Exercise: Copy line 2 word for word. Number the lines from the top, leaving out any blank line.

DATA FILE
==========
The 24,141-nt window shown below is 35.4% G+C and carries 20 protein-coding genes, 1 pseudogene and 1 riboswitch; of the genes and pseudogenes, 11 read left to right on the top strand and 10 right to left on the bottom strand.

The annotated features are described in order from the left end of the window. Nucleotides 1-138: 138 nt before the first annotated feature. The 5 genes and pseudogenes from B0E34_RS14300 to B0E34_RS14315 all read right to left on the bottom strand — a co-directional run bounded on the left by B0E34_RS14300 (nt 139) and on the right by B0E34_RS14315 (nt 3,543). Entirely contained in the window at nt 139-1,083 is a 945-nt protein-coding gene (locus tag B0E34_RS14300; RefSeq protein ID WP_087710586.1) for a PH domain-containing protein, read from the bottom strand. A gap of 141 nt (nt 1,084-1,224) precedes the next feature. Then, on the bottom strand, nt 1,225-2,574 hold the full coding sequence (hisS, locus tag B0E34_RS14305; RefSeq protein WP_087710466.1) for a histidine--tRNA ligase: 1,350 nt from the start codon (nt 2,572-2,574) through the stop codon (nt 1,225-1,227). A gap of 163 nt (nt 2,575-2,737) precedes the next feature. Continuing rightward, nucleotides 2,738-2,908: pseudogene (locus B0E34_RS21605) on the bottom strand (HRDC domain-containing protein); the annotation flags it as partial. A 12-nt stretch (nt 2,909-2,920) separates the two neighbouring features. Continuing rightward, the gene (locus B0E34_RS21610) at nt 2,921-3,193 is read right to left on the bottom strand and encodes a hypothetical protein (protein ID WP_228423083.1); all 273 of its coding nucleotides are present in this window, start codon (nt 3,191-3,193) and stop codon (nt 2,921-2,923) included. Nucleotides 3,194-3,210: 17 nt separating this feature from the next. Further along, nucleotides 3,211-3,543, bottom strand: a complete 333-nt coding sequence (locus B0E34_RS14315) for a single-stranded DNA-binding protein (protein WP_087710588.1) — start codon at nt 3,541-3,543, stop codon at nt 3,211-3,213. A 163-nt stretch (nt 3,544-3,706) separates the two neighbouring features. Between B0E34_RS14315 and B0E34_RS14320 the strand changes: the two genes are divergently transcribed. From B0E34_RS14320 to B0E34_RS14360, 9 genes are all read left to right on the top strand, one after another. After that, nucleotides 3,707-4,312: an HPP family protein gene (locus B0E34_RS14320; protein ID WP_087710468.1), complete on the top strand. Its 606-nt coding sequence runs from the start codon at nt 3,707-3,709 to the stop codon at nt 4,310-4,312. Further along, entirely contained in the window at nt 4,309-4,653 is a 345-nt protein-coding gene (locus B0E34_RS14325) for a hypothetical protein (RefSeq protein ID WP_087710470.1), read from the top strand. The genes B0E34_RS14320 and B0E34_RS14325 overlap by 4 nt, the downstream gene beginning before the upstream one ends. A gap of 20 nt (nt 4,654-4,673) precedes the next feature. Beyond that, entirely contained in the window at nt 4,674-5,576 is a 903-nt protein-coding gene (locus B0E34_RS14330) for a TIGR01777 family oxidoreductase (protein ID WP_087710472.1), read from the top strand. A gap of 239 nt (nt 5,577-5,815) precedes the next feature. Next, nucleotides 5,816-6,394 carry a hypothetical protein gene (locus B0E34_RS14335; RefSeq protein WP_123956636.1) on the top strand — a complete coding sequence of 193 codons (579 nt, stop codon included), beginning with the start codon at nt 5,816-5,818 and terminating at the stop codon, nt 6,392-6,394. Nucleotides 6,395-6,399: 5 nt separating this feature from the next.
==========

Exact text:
The annotated features are described in order from the left end of the window. Nucleotides 1-138: 138 nt before the first annotated feature. The 5 genes and pseudogenes from B0E34_RS14300 to B0E34_RS14315 all read right to left on the bottom strand — a co-directional run bounded on the left by B0E34_RS14300 (nt 139) and on the right by B0E34_RS14315 (nt 3,543). Entirely contained in the window at nt 139-1,083 is a 945-nt protein-coding gene (locus tag B0E34_RS14300; RefSeq protein ID WP_087710586.1) for a PH domain-containing protein, read from the bottom strand. A gap of 141 nt (nt 1,084-1,224) precedes the next feature. Then, on the bottom strand, nt 1,225-2,574 hold the full coding sequence (hisS, locus tag B0E34_RS14305; RefSeq protein WP_087710466.1) for a histidine--tRNA ligase: 1,350 nt from the start codon (nt 2,572-2,574) through the stop codon (nt 1,225-1,227). A gap of 163 nt (nt 2,575-2,737) precedes the next feature. Continuing rightward, nucleotides 2,738-2,908: pseudogene (locus B0E34_RS21605) on the bottom strand (HRDC domain-containing protein); the annotation flags it as partial. A 12-nt stretch (nt 2,909-2,920) separates the two neighbouring features. Continuing rightward, the gene (locus B0E34_RS21610) at nt 2,921-3,193 is read right to left on the bottom strand and encodes a hypothetical protein (protein ID WP_228423083.1); all 273 of its coding nucleotides are present in this window, start codon (nt 3,191-3,193) and stop codon (nt 2,921-2,923) included. Nucleotides 3,194-3,210: 17 nt separating this feature from the next. Further along, nucleotides 3,211-3,543, bottom strand: a complete 333-nt coding sequence (locus B0E34_RS14315) for a single-stranded DNA-binding protein (protein WP_087710588.1) — start codon at nt 3,541-3,543, stop codon at nt 3,211-3,213. A 163-nt stretch (nt 3,544-3,706) separates the two neighbouring features. Between B0E34_RS14315 and B0E34_RS14320 the strand changes: the two genes are divergently transcribed. From B0E34_RS14320 to B0E34_RS14360, 9 genes are all read left to right on the top strand, one after another. After that, nucleotides 3,707-4,312: an HPP family protein gene (locus B0E34_RS14320; protein ID WP_087710468.1), complete on the top strand. Its 606-nt coding sequence runs from the start codon at nt 3,707-3,709 to the stop codon at nt 4,310-4,312. Further along, entirely contained in the window at nt 4,309-4,653 is a 345-nt protein-coding gene (locus B0E34_RS14325) for a hypothetical protein (RefSeq protein ID WP_087710470.1), read from the top strand. The genes B0E34_RS14320 and B0E34_RS14325 overlap by 4 nt, the downstream gene beginning before the upstream one ends. A gap of 20 nt (nt 4,654-4,673) precedes the next feature. Beyond that, entirely contained in the window at nt 4,674-5,576 is a 903-nt protein-coding gene (locus B0E34_RS14330) for a TIGR01777 family oxidoreductase (protein ID WP_087710472.1), read from the top strand. A gap of 239 nt (nt 5,577-5,815) precedes the next feature. Next, nucleotides 5,816-6,394 carry a hypothetical protein gene (locus B0E34_RS14335; RefSeq protein WP_123956636.1) on the top strand — a complete coding sequence of 193 codons (579 nt, stop codon included), beginning with the start codon at nt 5,816-5,818 and terminating at the stop codon, nt 6,392-6,394. Nucleotides 6,395-6,399: 5 nt separating this feature from the next.